Classic Luther (from his commentary on Galatians 2:16):
Of course, we must also teach good works and love, but it must be done in the right time and place—that is, when we are dealing with works, not justification. Here the question is how we are justified and attain eternal life, and so we reject and condemn all good works, for this passage will not allow any argument based on good works.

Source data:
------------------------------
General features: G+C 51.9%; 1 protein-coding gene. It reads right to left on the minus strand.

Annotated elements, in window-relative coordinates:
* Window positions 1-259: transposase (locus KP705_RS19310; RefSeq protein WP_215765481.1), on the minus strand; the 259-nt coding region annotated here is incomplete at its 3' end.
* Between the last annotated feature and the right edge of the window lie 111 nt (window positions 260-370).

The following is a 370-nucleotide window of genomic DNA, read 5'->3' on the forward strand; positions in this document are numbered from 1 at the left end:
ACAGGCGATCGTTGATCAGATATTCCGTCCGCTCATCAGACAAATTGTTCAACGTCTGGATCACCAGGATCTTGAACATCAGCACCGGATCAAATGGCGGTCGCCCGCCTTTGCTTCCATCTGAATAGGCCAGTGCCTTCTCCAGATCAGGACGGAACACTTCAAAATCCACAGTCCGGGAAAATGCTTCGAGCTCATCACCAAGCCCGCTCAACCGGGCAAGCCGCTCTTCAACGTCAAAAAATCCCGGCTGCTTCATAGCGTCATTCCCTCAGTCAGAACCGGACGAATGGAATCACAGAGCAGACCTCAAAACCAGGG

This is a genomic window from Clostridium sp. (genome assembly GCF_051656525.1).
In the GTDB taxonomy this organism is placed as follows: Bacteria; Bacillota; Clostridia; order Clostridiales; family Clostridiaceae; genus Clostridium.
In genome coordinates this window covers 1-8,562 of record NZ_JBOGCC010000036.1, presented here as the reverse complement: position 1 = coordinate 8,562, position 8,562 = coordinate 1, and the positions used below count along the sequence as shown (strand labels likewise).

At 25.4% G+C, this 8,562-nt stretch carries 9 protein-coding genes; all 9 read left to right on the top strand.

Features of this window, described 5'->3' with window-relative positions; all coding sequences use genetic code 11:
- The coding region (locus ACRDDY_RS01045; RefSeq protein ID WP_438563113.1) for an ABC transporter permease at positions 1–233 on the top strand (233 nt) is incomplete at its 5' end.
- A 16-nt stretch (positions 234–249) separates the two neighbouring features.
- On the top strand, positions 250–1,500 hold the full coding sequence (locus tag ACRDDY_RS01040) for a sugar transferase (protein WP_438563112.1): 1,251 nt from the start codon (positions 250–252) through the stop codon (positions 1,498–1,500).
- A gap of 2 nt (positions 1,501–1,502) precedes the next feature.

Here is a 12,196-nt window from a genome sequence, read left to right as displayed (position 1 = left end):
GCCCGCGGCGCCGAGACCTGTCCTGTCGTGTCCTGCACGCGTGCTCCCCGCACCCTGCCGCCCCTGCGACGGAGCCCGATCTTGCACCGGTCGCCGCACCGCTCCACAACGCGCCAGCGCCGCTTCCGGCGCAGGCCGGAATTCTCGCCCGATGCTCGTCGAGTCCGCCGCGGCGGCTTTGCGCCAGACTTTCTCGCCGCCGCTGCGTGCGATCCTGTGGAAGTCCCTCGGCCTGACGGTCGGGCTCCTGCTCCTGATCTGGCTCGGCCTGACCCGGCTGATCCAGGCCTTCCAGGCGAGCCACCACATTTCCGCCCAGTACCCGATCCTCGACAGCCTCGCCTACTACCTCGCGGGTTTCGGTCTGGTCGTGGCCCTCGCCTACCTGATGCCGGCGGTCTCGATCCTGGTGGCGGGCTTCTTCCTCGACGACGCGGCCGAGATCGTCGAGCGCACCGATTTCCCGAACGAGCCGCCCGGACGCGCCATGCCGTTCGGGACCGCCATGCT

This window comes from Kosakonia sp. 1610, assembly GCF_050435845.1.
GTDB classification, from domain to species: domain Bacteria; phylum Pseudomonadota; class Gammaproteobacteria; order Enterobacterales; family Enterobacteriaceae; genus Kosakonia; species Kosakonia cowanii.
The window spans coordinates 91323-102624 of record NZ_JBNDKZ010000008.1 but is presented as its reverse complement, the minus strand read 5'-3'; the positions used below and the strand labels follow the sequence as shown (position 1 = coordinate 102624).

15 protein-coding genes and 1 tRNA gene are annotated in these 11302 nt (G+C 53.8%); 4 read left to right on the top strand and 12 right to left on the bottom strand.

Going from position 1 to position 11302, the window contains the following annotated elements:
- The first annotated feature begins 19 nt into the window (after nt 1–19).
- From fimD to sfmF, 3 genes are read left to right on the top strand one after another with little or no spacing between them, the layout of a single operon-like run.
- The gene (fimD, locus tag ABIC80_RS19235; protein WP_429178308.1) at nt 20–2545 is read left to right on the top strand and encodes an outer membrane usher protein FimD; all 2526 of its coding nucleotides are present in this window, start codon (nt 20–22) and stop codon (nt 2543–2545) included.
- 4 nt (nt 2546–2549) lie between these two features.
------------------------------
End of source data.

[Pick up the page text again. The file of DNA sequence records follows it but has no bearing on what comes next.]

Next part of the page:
Indeed, “the law is holy, and the commandment is holy, righteous and good” (Romans 7:12). But when we are dealing with justification, it is not the time or place to speak about the law. The question is, who is Christ, and what benefit has he brought us? Christ is not the law; he is not what I have done or what the law has done; he is not my love, my obedience, my poverty. He is the Lord of life and death, a mediator, the Savior, the redeemer of those who are under the law and sin. By faith we are in him and he in us. The bridegroom must be alone with the bride in his private room, and all the servants and family must leave them. But afterwards, when the door is open and he comes out, then the servants may return to serve them. Then love and good works may do what they ought to do.